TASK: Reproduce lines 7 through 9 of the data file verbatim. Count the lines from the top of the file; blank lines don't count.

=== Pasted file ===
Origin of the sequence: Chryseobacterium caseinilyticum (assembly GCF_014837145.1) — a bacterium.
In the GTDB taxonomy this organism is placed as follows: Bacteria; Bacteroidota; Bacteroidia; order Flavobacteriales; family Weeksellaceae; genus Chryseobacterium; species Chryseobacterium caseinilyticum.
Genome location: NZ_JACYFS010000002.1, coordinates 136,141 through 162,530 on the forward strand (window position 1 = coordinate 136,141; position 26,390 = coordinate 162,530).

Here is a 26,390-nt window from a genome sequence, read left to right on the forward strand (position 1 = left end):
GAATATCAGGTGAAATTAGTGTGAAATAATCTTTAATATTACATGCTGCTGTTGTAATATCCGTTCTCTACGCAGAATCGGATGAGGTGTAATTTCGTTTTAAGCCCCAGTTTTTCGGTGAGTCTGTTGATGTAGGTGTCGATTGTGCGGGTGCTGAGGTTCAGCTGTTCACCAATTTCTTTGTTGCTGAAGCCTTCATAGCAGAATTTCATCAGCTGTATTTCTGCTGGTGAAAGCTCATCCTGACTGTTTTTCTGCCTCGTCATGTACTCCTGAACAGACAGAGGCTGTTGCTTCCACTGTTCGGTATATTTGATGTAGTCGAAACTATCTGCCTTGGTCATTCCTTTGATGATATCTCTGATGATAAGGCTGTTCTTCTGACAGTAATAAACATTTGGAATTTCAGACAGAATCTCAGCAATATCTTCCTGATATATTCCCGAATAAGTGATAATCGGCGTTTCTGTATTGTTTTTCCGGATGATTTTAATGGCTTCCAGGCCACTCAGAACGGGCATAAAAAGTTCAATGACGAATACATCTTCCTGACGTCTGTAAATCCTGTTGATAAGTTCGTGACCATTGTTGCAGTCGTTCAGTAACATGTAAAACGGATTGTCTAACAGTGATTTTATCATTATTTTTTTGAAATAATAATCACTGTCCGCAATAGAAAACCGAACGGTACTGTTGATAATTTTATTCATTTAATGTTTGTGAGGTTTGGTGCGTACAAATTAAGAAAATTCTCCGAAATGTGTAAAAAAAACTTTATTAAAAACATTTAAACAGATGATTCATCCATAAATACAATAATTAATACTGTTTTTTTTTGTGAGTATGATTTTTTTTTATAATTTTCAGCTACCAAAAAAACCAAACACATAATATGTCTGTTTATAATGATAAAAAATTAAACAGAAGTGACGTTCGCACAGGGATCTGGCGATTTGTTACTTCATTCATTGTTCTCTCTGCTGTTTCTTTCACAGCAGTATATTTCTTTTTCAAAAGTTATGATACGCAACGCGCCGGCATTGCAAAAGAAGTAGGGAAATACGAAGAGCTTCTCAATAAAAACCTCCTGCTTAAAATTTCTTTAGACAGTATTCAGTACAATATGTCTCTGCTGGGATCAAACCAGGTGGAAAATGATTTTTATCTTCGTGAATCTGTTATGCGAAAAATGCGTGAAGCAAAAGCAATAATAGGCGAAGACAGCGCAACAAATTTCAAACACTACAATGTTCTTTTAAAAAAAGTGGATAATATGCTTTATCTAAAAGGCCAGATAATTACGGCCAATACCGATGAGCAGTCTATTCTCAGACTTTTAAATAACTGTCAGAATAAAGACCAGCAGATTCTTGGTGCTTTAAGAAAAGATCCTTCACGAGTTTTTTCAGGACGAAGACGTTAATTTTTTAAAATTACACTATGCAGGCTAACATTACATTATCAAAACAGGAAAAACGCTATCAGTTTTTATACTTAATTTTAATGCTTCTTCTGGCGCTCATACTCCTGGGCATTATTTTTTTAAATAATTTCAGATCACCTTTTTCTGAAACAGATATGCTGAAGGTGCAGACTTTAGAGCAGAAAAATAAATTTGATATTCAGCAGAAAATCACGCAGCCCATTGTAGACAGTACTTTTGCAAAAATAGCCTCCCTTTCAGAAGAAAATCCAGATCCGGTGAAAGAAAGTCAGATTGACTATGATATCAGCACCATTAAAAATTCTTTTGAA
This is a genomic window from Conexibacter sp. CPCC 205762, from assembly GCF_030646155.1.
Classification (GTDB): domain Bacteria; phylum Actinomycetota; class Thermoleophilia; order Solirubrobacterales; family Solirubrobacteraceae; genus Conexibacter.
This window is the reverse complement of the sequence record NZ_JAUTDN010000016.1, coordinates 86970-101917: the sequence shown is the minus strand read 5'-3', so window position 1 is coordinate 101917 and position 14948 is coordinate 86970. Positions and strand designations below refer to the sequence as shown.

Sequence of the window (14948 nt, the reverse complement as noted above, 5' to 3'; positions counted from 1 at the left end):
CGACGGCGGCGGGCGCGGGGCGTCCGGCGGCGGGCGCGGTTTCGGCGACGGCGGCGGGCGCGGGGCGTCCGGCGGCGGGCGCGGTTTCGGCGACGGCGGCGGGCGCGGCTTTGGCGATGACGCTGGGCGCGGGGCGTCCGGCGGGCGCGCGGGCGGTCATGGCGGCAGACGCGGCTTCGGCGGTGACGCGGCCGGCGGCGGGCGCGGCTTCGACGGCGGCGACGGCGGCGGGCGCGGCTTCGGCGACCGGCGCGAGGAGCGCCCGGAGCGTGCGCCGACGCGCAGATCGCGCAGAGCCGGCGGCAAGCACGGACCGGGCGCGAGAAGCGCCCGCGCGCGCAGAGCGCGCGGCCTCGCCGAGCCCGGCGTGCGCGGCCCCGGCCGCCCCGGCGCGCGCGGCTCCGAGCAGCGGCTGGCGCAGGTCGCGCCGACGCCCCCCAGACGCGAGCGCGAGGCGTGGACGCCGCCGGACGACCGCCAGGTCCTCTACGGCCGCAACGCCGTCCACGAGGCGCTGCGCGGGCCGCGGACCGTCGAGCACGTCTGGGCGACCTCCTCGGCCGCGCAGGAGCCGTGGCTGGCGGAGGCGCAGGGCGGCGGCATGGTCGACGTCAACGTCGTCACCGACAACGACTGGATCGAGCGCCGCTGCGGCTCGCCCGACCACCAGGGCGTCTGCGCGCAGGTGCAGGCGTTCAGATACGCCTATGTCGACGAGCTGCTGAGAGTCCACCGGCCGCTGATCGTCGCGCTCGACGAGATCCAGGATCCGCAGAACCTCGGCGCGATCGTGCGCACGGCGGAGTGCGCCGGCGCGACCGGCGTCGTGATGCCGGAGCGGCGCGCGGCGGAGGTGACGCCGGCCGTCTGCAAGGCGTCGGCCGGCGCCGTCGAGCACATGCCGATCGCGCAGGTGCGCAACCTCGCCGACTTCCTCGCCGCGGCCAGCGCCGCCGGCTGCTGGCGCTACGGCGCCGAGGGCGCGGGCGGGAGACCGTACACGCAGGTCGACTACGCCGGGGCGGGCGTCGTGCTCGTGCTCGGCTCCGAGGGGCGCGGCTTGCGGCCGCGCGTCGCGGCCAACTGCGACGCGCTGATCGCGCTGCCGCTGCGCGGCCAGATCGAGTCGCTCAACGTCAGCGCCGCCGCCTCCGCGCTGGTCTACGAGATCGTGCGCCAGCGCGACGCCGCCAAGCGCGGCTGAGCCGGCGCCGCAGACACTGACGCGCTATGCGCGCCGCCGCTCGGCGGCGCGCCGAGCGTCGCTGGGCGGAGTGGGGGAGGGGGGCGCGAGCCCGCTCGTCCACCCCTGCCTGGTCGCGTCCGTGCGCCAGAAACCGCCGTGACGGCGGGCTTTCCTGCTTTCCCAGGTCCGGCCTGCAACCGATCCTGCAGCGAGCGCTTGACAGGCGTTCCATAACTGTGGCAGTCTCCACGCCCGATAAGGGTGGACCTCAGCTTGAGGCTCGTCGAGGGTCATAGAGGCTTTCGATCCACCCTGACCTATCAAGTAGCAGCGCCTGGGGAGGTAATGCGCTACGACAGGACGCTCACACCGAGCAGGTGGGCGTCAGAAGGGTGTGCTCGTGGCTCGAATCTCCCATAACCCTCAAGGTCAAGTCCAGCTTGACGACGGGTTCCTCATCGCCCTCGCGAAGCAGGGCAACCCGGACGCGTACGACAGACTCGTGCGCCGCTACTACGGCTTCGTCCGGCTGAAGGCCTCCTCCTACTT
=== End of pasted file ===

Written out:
Classification (GTDB): domain Bacteria; phylum Actinomycetota; class Thermoleophilia; order Solirubrobacterales; family Solirubrobacteraceae; genus Conexibacter.
This window is the reverse complement of the sequence record NZ_JAUTDN010000016.1, coordinates 86970-101917: the sequence shown is the minus strand read 5'-3', so window position 1 is coordinate 101917 and position 14948 is coordinate 86970. Positions and strand designations below refer to the sequence as shown.

Sequence of the window (14948 nt, the reverse complement as noted above, 5' to 3'; positions counted from 1 at the left end):